Nature inspires antibacterial steels

June 18, 2012, University de Liege

Taking inspiration from nature in order to confer new properties to coatings, such as steel: that is the basic principle of Biocoat project, which has for six years now brought together the University de Liege (Belgium) and ArcelorMittal.

Recently, researchers linked with the project presented their most recent results concerning the possibility of equipping surfaces with sustainable and wide antibacterial properties. That should (re)give a veneer of to these surfaces, which are everywhere around us, which we touch on a daily basis and which can be transmission vectors. The risks of nosocomial infections contracted in hospital environments are known about, and it has been recently once again stressed that restaurants and cafes are also particularly exposed sites...

These new results are inscribed perfectly with the objectives of BIOCOAT, which is looking to develop a new concept of coating stainless steel surfaces through bio-inspired processes which respect the environment and are not costly. ‘The eco-conception compatible with industrial wet coating processes (through soaking or spraying) is our Ariane’s thread throughout this project in order to render developed systems which can be produced industrially,’ specifies Christophe Detrembleur, a Senior FNRS Researcher at the University of Liège’s Center for Education and Research on Macromolecules (CERM).

Numerous chemical methods today already enable durable antibacterial properties to be conferred to surfaces but few prove to be transposable on an industrial scale. That is the challenge the researchers united around the BIOCOAT project set themselves, in wisely combining bio-inspiration with the chemistry of synthetic polymers.

In 2009 they demonstrated the feasibility of a process based on an aqueous solution of a bio-inspired multi-functional polymer. Nevertheless the durability of the antibacterial property was not assured and the process required too many successive deposits of thin layers (some dozens of nanometres) on the steel, which blocked its industrialisation.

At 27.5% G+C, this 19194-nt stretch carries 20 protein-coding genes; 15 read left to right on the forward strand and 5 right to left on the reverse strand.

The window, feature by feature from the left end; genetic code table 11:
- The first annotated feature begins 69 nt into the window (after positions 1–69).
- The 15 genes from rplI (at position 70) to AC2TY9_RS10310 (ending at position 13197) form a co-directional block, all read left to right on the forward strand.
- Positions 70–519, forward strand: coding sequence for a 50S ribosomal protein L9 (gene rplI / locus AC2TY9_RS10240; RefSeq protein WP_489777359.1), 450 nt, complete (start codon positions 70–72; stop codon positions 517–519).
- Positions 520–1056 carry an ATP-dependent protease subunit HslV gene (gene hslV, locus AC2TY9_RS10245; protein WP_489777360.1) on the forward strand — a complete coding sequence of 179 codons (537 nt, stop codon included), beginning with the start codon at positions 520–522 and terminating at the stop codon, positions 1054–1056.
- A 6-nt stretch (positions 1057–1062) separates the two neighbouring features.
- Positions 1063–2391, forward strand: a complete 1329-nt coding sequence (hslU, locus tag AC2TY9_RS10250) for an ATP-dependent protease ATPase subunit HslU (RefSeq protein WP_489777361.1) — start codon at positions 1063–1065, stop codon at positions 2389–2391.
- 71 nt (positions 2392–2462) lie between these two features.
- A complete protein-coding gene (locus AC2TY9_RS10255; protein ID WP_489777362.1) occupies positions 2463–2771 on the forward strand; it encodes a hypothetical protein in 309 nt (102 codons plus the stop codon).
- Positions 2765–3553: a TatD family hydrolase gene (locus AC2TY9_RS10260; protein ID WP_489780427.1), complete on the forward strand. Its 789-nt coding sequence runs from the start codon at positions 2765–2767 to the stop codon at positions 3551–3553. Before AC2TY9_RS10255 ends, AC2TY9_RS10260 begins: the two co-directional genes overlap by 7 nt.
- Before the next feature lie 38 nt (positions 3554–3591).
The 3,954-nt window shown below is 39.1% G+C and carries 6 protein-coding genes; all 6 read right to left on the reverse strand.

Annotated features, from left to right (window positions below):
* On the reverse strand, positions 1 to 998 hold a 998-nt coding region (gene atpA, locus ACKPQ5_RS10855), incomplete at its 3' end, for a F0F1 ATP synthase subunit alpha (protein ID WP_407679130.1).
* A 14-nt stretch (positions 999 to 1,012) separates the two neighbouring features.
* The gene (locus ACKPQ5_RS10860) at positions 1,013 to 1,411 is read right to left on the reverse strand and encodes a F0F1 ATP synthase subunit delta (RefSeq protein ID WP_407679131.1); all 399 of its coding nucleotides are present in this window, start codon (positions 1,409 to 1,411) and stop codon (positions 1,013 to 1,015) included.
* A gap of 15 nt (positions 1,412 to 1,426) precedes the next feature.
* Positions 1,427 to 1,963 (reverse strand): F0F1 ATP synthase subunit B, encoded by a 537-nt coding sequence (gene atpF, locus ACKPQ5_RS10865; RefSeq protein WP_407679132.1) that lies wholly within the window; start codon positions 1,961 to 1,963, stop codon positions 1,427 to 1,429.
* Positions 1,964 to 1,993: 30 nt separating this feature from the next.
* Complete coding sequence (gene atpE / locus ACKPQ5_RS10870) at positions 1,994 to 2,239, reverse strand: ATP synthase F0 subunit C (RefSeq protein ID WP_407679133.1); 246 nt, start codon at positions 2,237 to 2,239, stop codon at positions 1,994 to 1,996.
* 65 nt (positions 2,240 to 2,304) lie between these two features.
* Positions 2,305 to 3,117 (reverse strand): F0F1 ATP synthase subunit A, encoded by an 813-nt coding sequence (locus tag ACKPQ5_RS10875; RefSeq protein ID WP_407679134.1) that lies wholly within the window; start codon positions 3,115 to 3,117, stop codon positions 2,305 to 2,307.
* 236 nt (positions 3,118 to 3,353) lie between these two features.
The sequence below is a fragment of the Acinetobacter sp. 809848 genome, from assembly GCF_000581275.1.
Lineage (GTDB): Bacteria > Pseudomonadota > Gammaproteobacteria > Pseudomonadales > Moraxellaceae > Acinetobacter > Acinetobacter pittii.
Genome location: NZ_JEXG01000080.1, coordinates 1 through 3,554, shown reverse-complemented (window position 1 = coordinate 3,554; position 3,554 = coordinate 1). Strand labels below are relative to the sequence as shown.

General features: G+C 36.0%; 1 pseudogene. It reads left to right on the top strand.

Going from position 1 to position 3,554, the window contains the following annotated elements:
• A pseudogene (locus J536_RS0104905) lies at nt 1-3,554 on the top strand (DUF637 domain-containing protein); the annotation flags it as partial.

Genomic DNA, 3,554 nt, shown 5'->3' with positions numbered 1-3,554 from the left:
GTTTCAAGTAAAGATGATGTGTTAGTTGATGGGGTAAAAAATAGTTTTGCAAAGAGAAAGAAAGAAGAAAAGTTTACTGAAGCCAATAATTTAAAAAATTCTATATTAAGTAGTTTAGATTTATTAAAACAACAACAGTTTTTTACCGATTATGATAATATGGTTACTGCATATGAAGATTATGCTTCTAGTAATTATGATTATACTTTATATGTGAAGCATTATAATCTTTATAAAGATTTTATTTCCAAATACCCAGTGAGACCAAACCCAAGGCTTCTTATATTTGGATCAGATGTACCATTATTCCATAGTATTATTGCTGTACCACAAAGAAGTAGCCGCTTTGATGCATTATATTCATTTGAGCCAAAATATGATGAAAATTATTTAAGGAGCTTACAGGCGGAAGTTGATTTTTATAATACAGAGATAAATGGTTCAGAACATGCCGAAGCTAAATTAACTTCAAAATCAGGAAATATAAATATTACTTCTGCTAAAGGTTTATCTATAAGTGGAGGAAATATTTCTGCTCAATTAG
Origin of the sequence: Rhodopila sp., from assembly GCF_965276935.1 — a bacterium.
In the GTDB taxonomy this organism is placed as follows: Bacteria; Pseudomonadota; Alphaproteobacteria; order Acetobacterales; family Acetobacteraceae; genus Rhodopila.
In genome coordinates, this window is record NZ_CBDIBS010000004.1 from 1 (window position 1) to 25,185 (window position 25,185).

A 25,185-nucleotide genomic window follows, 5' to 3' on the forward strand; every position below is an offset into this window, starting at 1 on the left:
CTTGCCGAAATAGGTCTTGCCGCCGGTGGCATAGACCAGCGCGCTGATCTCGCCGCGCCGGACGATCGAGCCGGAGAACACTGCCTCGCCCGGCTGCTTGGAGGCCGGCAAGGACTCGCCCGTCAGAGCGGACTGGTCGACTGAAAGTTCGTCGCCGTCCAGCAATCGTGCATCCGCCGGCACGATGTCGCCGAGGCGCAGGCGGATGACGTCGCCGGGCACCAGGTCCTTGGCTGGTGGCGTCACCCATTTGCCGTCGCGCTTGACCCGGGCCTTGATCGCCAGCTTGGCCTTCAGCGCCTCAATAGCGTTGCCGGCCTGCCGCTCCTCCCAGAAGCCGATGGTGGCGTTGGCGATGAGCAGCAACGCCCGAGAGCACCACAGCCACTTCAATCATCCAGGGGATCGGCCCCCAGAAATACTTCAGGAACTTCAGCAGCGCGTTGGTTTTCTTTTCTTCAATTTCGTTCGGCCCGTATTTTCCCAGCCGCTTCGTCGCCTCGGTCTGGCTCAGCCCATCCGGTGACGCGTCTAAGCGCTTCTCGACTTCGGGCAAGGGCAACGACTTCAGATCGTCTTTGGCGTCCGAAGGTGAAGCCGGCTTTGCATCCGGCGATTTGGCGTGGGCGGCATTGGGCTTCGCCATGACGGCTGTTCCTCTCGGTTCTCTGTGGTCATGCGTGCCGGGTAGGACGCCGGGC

"We wanted to simplify this process by using the same basic products but by changing the ways in which they were deposited," points out Christophe Detrembleur. "We pre-assembled the active principles (hydrosoluble polymers bio-inspired for adhesion and nanoparticles of antibacterial silver) in the water in order to have a solution ready for use available, in other words ready to be deposited on the steel by a simple soaking or spraying." This process proved effective, quicker and not very costly.

"Since sending our results for publication in the Langmuir journal we have progressed further," adds Christophe Detrembleur. "We have now developed a solution ready for use which enables the functionalisation of substrates by biomolecules (anti-biofilm enzymes, peptides, etc.). All that in water and at room temperature."

In addition, if these developments have been mainly carried out on substrates, these same products are now being tested on other supports, inorganic (titanium, etc.) or organic (plastics, textiles, etc.). The very innovative results will also be valorised in another entity, Symbiose Biotech, which will serve as a springboard between results which have freshly been produced by university research and the rapid development of various applications with different Walloon manufacturers in different sectors (health, hygiene, etc.)

Explore further: 'Killer stainless steel': New process

More information: 'Antibacterial Polyelectrolyte Micelles for Coating Stainless Steel', Langmuir, 2012, 28 (18), pp 7233–7241. DOI: 10.1021/la3003965

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